This may not have been true. We make up all kids of stories, but I see the one person waking up at 4pm, probably the cave people all slept in times of 4 hours. This is why during the witching hour really is true; hospital personel report that there are more deaths of heart attacks around 3am. That would be the last hour of the watch and the guard might be getting sleepy and more vulnerable to a predator. Perhaps the stress involved caused heart attack.

Anyway, memento mori, remember you shall die, is true always with humans and maybe other beings like elephants, seems to be a thing we have lived with since there have been humans.

Sitting in your house right now, not seeing any dead bodies, maybe hearing sirens or not hearing any, it may be hard to really believe that in this moment, there are an extreme amount of ill people dying today, more than usual and caused by Covid. What does it mean when most of the deaths are caused by one thing?

The extra death going on and the slowing down of things being in your house because you were asked to, and you know you’re protecting people from you getting sick and “killing” someone wtih it. Turn on the news. Does the talk of how many died make it “real”. The removal of the connection between people who are alive and their recently dead loved or hated one, that is not natural.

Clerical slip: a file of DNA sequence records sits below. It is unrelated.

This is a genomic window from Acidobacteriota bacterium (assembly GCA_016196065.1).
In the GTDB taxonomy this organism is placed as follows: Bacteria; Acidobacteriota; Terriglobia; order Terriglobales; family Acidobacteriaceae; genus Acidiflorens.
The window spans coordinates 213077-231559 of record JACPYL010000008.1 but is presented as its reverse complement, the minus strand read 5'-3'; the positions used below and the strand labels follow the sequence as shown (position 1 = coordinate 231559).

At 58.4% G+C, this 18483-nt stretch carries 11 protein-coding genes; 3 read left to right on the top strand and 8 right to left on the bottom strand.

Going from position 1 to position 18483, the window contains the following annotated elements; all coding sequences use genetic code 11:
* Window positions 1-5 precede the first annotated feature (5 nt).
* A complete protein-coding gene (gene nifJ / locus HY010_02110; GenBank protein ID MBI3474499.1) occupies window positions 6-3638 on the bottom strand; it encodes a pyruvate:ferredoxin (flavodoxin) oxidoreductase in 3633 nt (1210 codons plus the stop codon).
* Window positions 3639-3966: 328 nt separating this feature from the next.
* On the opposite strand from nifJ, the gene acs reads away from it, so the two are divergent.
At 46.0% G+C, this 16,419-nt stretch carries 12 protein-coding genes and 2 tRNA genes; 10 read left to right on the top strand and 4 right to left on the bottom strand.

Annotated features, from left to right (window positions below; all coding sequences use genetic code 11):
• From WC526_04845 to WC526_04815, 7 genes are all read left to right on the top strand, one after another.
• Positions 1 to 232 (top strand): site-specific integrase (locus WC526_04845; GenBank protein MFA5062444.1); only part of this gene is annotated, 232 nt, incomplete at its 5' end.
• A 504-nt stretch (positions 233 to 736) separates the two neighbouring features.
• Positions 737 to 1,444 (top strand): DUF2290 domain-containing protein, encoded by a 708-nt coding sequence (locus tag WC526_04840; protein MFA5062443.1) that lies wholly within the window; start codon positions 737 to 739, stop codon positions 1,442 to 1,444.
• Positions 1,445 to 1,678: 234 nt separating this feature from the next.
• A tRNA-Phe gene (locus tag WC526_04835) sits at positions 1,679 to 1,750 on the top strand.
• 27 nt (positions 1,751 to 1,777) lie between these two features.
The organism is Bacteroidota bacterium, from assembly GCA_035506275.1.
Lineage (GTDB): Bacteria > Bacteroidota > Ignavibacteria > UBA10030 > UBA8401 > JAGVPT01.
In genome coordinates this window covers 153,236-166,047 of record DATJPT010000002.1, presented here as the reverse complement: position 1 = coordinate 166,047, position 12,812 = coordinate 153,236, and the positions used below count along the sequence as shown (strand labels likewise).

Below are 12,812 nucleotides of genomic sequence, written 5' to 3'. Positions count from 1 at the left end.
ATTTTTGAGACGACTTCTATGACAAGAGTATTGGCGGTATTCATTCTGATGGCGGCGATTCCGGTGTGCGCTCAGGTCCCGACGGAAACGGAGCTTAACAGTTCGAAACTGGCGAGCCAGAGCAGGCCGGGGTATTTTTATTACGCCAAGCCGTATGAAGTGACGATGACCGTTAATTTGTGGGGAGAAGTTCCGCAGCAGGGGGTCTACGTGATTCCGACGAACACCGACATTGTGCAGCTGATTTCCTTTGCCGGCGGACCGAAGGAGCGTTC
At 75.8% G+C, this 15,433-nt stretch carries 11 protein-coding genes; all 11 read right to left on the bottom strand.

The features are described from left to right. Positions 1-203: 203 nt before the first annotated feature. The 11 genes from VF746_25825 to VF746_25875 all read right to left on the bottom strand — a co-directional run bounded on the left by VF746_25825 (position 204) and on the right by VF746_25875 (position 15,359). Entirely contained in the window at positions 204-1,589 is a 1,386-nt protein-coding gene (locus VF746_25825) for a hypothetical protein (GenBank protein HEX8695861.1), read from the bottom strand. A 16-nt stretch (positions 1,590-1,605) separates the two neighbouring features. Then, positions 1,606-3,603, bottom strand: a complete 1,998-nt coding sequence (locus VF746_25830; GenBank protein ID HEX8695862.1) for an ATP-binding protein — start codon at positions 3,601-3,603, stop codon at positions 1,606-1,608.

It’s a very weird kind of separation and abandonment. I don’t know if any of the OBject Relations people have written about it. It’s not the feeling that your parent abandoned you by dying. It’s the idea that since you cannot see the dead body, something you should have is not being given to you. You are abandoned to your own grief with no coffin, body or coming king of loss and feasting. Maybe getting ashes does something, maybe it’s the gathering of live people to talk about the dead and then celebrate life by eating and being close to each other, the opposite of physical/social distancing.

The jury is still out about how far distant you’d need to be from a Covid dead person if you might catch it or if you can touch the body. according to Caitlin Doughty. She made a video about it, as she talks a lot about how being close to a dead body will not make you sick.

4 thoughts on “Day 67: New Project Burial Mounds